Zambia is an impressive country with relatively low population density and a rich wildlife heritage conserved within thousands of square kilometres of protected natural habitat. The country’s three most impressive national parks centre on its three greatest rivers – the Zambezi, Kafue and Luangwa – but it is the iconic South Luangwa that tops this list.

A joint SLCS-ZCP team removes a thick wire snare

A joint SLCS-ZCP team removes a thick wire snare

Sadly, however, things in paradise aren’t quite as perfect as they might seem at first glance. It didn’t take long to discover that the South Luangwa and its surrounding Game Management Areas (GMAs) are under ever-increasing pressure from hungry local communities and, more worryingly, the commercial bush-meat trade. Wire snaring is endemic and if current trends continue, this gruesome and indiscriminate form of poaching will ultimately finish Zambia’s wildlife.

I was fortunate enough to join a joint SLCS-ZCP team when they went out to locate and dart a snared lioness. It was a hectic experience to see a lioness so severely incapacitated by her deep neck wound; but also uplifting to see her resilience after the team had removed the wire snare and cleaned up her wounds. Rachel McRobb of SLCS estimated that this Chowo lioness was probably around the 300th animal they had successfully de-snared to date.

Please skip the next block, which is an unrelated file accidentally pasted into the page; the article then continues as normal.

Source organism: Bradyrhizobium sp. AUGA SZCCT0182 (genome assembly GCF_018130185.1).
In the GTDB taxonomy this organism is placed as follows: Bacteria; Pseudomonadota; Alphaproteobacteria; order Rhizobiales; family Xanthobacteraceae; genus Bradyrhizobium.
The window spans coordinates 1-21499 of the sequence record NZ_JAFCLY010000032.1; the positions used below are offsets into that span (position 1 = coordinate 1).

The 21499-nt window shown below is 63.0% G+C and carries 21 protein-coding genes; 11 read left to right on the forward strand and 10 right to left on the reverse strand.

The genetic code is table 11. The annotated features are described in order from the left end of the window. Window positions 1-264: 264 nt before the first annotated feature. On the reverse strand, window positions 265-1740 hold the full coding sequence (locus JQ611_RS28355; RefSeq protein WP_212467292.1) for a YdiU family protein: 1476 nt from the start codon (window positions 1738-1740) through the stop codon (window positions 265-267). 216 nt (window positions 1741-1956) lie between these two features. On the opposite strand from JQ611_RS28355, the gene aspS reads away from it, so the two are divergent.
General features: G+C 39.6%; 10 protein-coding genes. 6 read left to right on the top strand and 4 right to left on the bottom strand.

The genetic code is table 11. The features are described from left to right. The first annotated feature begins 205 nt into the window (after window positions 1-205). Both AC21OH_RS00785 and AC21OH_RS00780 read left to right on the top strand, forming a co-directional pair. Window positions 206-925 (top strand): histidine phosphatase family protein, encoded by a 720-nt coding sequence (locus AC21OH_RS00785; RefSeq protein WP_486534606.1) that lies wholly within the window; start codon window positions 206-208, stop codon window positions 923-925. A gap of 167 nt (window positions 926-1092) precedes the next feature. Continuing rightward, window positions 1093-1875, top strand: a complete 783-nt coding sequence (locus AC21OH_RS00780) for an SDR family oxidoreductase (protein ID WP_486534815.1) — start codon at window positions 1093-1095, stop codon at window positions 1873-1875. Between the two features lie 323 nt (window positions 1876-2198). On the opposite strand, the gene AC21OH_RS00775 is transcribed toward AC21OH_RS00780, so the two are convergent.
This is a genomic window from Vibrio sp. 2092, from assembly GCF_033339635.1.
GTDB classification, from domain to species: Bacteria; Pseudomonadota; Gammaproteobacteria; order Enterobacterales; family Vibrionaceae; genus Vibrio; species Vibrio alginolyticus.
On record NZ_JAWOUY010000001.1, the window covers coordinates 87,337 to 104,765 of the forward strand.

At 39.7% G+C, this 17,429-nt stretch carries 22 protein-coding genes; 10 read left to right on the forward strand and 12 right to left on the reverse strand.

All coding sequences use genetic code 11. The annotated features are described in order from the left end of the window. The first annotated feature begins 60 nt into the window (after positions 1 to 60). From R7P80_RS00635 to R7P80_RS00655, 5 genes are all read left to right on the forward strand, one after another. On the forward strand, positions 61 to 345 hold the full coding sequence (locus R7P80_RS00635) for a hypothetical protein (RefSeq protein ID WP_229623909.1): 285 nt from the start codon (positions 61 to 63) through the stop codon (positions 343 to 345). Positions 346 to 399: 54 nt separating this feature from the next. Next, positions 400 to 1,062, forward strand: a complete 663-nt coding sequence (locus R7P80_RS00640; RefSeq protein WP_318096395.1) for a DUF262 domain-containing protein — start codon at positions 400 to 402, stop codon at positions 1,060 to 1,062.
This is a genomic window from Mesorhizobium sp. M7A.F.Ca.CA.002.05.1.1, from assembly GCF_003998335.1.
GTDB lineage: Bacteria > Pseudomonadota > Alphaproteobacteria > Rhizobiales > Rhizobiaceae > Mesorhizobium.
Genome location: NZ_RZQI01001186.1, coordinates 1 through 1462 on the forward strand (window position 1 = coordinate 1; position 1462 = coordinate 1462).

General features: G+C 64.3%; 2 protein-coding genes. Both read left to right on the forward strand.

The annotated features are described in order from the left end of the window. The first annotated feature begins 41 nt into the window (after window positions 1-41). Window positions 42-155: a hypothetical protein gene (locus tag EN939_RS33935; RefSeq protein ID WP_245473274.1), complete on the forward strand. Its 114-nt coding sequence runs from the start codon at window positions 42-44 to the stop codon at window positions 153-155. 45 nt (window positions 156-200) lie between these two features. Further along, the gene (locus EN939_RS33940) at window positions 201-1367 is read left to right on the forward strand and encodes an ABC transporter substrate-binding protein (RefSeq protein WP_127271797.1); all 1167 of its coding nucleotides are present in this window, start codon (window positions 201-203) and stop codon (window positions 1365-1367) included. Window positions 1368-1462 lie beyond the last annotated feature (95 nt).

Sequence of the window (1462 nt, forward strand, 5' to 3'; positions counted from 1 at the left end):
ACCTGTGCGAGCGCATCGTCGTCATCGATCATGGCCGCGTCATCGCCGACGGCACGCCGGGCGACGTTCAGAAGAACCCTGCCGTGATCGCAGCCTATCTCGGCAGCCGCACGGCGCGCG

To address these challenges, real benefits and a dramatic mindset shift have to be achieved within the communities that surround the park. But considering the number of local people involved, it’s a monumentally difficult task. One shining light in this area is the donor-funded Chipembele Wildlife Education Centre – www.chipembele.org – which is actively educating secondary school kids in the Mfuwe area as to the value of wildlife and the importance of the wildlife-based economy to the region.

South Luangwa is home to some of the best wildlife viewing and animal encounters on the continent

South Luangwa is home to some of the best wildlife viewing and animal encounters on the continent